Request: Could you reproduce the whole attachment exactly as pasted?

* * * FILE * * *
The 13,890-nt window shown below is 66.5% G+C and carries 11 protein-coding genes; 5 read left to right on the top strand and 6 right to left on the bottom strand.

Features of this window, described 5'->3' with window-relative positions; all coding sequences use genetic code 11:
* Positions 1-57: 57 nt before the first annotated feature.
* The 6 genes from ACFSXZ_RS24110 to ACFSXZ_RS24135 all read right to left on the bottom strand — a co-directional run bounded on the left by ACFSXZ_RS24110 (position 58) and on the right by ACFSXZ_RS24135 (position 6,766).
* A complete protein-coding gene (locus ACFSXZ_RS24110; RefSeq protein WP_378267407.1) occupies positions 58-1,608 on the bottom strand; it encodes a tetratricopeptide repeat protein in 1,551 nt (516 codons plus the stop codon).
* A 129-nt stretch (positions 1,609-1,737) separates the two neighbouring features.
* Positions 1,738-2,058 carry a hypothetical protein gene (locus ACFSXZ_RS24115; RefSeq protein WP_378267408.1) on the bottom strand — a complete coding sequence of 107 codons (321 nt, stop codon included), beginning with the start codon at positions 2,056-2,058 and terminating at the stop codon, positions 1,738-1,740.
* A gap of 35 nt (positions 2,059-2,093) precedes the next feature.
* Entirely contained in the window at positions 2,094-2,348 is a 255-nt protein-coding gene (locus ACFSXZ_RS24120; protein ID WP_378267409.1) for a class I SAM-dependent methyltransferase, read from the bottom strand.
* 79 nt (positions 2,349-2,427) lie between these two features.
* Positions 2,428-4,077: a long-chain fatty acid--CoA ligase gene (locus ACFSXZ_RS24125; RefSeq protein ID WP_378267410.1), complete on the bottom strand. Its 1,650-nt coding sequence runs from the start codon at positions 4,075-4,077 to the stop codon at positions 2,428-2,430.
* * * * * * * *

The 13,890-nt window shown below is 66.5% G+C and carries 11 protein-coding genes; 5 read left to right on the top strand and 6 right to left on the bottom strand.

Features of this window, described 5'->3' with window-relative positions; all coding sequences use genetic code 11:
* Positions 1-57: 57 nt before the first annotated feature.
* The 6 genes from ACFSXZ_RS24110 to ACFSXZ_RS24135 all read right to left on the bottom strand — a co-directional run bounded on the left by ACFSXZ_RS24110 (position 58) and on the right by ACFSXZ_RS24135 (position 6,766).
* A complete protein-coding gene (locus ACFSXZ_RS24110; RefSeq protein WP_378267407.1) occupies positions 58-1,608 on the bottom strand; it encodes a tetratricopeptide repeat protein in 1,551 nt (516 codons plus the stop codon).
* A 129-nt stretch (positions 1,609-1,737) separates the two neighbouring features.
* Positions 1,738-2,058 carry a hypothetical protein gene (locus ACFSXZ_RS24115; RefSeq protein WP_378267408.1) on the bottom strand — a complete coding sequence of 107 codons (321 nt, stop codon included), beginning with the start codon at positions 2,056-2,058 and terminating at the stop codon, positions 1,738-1,740.
* A gap of 35 nt (positions 2,059-2,093) precedes the next feature.
* Entirely contained in the window at positions 2,094-2,348 is a 255-nt protein-coding gene (locus ACFSXZ_RS24120; protein ID WP_378267409.1) for a class I SAM-dependent methyltransferase, read from the bottom strand.
* 79 nt (positions 2,349-2,427) lie between these two features.
* Positions 2,428-4,077: a long-chain fatty acid--CoA ligase gene (locus ACFSXZ_RS24125; RefSeq protein ID WP_378267410.1), complete on the bottom strand. Its 1,650-nt coding sequence runs from the start codon at positions 4,075-4,077 to the stop codon at positions 2,428-2,430.